In this age of fiscal restraint, one of the easiest targets for spending cuts is the arts. While our politicians do all the dirty work, voters are largely to blame because most of us don’t make too much fuss about it. Given the choice between a cultural centre or more hip replacements, it’s usually not a contest.
But economically, we’re making a mistake. There are several reasons why investing in culture is an economic imperative.
The first is that culture – including both arts and amateur sports – can mitigate the ups and downs of other industries. More diversity is healthy for any economy. Artists and athletes pay taxes, and their spending causes a multiplier effect throughout the economy. This is the argument offered by culture advocates, especially when justifying tax-dollar support.
A better reason why the economy needs a strong cultural scene is that it helps to attract and retain labour. This is especially important for cities trying to draw smart professionals from around the world. The best and brightest workers are global citizens, and if they (or their families) are not pleased with the cultural amenities, they won’t come. Calgary, where I live, is a perfect example: world-class fly fishing and a great rodeo will attract some people, but without fantastic arts and sports amenities, the pool of willing migrants would be shallow. Calgary’s municipal government understands this and investing in culture is non-negotiable.
The third reason, however, is the most important. To become the creative, innovative and imaginative citizens that our companies and governments want us to be, Canadians need to willingly expose themselves to new ideas. A vibrant arts and culture community is the easiest way to make this possible.
American neuroscientist Gregory Berns, in the introduction to his 2008 book Iconoclast, wrote: “To see things differently than other people, the most effective solution is to bombard the brain with things it has never encountered before.” Living and travelling abroad is a great way to do this, but for most of us that isn’t a practical reality. Arts and culture on our home turf offer us the chance to “bombard” our brain with new stimulus without leaving town.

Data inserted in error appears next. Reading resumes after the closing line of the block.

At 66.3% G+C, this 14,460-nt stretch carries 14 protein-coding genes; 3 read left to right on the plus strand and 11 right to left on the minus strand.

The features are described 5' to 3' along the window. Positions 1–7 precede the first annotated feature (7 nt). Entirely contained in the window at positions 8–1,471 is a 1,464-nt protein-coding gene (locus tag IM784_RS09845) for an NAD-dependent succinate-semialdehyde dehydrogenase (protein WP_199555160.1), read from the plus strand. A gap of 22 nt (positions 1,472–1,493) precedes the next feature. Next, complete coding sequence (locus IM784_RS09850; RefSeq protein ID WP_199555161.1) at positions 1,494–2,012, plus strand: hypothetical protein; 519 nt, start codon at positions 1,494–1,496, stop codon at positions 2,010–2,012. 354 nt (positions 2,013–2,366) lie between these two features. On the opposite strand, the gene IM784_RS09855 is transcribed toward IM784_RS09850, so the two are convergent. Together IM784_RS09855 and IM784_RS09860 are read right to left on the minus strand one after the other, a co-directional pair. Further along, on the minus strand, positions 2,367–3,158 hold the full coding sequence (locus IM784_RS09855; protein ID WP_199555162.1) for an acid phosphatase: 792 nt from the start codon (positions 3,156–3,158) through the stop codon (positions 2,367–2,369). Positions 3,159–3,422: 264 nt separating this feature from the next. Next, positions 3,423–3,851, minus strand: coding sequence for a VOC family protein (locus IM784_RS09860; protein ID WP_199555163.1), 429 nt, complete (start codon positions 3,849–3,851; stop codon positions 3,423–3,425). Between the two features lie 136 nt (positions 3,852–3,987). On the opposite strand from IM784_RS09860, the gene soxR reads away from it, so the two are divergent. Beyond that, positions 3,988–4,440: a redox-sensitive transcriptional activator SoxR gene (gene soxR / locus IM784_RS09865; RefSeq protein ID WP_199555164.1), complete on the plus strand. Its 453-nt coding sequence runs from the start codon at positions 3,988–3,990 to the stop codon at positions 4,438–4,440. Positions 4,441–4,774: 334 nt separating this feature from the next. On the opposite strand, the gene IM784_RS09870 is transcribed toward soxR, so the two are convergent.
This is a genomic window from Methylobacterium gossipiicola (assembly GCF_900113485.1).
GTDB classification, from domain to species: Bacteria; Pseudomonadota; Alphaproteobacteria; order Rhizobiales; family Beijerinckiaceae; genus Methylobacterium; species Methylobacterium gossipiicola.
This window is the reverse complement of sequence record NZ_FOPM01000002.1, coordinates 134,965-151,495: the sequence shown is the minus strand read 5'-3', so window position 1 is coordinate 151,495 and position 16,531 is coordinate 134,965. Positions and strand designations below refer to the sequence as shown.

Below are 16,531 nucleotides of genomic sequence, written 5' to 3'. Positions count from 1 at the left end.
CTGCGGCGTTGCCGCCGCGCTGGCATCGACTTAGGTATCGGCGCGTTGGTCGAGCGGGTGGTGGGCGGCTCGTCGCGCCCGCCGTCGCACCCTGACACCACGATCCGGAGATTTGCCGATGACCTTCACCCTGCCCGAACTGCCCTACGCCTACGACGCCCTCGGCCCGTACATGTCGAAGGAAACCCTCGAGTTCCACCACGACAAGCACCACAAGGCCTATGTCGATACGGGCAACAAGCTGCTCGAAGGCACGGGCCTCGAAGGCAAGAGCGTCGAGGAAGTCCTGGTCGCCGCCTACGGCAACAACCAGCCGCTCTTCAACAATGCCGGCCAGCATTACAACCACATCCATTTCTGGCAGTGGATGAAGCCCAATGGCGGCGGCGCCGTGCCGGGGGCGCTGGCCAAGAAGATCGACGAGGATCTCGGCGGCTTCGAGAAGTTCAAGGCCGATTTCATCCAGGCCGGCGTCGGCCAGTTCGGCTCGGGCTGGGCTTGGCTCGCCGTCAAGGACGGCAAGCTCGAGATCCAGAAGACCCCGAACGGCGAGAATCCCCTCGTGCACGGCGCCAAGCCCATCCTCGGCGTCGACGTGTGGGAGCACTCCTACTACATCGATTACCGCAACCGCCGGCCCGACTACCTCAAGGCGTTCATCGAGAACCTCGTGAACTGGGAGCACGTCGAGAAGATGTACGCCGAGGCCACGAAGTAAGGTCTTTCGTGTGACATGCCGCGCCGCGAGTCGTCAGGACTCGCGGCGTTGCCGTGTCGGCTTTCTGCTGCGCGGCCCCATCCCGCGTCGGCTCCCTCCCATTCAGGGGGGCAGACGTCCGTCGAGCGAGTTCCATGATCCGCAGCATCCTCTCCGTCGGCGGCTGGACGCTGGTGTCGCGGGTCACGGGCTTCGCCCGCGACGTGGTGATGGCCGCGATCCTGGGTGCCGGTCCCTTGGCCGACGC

The important part, as Dr. Berns puts it, is to concentrate on things your brain has never encountered before. If you’re an opera fan, going to see opera season after season will be enjoyable, but you won’t reap the creative benefits that come from exposure to other things. Maybe you need to skip the next performance of Don Giovanni and take in some indie rock. Or if you’re a hockey nut, turn off the game one night and take in an exhibit of contemporary visual art. You’re not required to enjoy an unfamiliar art or sport (although if you go with an open mind, you’ll be surprised). The point is to purposely take it in, absorb what’s going on, and let your mind be bombarded. It gets the brain’s neurons firing in different ways.
This is where the economy benefits. Canadians need to keep up with global competitors, but we’re only as good as our last creative idea. If we want to truly be a country of innovators – looking for new products, discovering environmentally responsible ways to extract resources, finding efficiencies in manufacturing – we need to be creative. No government tax credit can do it for us.
The reality is that tax dollars are scarce. Cultural workers often act like serfs, begging for crumbs falling from the government’s table. They need to start exerting more entrepreneurialism – and consumers need to recognize their value. If Canadians purposefully seek out and support cultural events with their own dollars, artists and athletes will have better financial success.
We have to stop thinking about arts and culture as simply nice-to-haves. They are just as important as well-maintained roads and bridges. By giving us the chance to stimulate our minds with new ideas and experiences, they give us the opportunity to become more creative. Arts and culture are infrastructure for the mind.
Todd Hirsch is the Calgary-based chief economist of ATB Financial and author of The Boiling Frog Dilemma: Saving Canada from Economic Decline.